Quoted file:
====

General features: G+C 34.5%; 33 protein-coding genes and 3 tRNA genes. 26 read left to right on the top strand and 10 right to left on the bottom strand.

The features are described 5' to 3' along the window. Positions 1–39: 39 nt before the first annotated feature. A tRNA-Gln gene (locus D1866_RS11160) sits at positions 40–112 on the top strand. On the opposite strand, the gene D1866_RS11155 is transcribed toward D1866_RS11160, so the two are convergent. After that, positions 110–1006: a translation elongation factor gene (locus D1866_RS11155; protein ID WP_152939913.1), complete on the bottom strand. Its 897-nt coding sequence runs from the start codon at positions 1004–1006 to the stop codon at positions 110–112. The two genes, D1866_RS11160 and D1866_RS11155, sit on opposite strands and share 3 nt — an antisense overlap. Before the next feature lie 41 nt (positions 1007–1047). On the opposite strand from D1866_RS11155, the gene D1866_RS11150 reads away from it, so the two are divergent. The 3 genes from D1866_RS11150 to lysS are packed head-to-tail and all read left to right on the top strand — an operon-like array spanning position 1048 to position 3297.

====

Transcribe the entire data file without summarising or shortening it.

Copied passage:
General features: G+C 34.5%; 33 protein-coding genes and 3 tRNA genes. 26 read left to right on the top strand and 10 right to left on the bottom strand.

The features are described 5' to 3' along the window. Positions 1–39: 39 nt before the first annotated feature. A tRNA-Gln gene (locus D1866_RS11160) sits at positions 40–112 on the top strand. On the opposite strand, the gene D1866_RS11155 is transcribed toward D1866_RS11160, so the two are convergent. After that, positions 110–1006: a translation elongation factor gene (locus D1866_RS11155; protein ID WP_152939913.1), complete on the bottom strand. Its 897-nt coding sequence runs from the start codon at positions 1004–1006 to the stop codon at positions 110–112. The two genes, D1866_RS11160 and D1866_RS11155, sit on opposite strands and share 3 nt — an antisense overlap. Before the next feature lie 41 nt (positions 1007–1047). On the opposite strand from D1866_RS11155, the gene D1866_RS11150 reads away from it, so the two are divergent. The 3 genes from D1866_RS11150 to lysS are packed head-to-tail and all read left to right on the top strand — an operon-like array spanning position 1048 to position 3297.